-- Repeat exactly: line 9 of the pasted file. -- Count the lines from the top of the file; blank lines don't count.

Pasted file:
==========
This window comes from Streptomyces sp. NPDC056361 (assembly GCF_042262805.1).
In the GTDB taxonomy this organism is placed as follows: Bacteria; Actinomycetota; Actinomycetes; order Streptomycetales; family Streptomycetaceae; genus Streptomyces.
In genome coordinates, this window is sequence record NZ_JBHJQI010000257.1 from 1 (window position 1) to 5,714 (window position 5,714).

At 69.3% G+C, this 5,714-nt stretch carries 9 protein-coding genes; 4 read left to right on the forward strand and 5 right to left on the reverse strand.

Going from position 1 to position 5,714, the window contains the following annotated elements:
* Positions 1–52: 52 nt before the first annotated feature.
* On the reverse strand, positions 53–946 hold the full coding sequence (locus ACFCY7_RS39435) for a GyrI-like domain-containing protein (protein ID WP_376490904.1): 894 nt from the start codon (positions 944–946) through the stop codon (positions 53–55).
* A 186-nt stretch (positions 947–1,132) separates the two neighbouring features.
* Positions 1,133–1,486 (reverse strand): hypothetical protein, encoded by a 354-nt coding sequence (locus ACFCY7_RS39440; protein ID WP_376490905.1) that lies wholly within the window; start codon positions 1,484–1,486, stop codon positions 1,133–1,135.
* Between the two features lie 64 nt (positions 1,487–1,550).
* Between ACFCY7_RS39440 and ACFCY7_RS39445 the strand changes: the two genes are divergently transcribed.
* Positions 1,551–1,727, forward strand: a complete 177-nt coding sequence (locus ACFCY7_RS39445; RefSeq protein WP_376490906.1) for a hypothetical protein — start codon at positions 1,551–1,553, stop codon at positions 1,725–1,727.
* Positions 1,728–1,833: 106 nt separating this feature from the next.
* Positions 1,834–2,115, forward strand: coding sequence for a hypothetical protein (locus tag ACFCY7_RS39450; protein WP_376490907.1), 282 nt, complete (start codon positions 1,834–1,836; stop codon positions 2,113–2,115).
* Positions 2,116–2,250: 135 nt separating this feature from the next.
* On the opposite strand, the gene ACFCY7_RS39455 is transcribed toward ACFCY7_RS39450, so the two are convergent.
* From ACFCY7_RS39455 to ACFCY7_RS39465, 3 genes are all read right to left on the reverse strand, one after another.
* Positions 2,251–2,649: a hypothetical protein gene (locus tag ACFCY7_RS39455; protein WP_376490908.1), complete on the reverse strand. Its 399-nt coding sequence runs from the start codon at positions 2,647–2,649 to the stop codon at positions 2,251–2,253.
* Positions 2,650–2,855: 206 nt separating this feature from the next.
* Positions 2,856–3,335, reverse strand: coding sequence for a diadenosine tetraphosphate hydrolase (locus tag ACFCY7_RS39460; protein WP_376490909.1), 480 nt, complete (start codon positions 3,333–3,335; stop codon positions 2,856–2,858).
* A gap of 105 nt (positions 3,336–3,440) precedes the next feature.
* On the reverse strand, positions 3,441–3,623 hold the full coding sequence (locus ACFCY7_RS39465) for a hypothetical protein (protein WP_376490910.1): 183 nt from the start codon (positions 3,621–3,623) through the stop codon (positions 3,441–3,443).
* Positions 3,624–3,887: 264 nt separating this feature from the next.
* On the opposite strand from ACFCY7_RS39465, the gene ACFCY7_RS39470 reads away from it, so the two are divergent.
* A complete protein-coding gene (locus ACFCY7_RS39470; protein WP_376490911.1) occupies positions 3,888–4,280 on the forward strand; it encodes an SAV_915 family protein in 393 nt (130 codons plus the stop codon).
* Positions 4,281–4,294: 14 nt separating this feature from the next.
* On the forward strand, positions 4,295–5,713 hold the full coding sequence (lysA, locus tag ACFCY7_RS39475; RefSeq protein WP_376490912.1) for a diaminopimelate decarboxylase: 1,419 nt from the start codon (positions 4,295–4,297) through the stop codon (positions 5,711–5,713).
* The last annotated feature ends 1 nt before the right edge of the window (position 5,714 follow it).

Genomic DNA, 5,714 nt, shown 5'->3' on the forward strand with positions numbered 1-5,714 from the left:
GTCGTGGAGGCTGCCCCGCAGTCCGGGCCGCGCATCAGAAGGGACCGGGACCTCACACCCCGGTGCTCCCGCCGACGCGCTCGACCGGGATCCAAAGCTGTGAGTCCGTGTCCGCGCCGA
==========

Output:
* Positions 1,133–1,486 (reverse strand): hypothetical protein, encoded by a 354-nt coding sequence (locus ACFCY7_RS39440; protein ID WP_376490905.1) that lies wholly within the window; start codon positions 1,484–1,486, stop codon positions 1,133–1,135.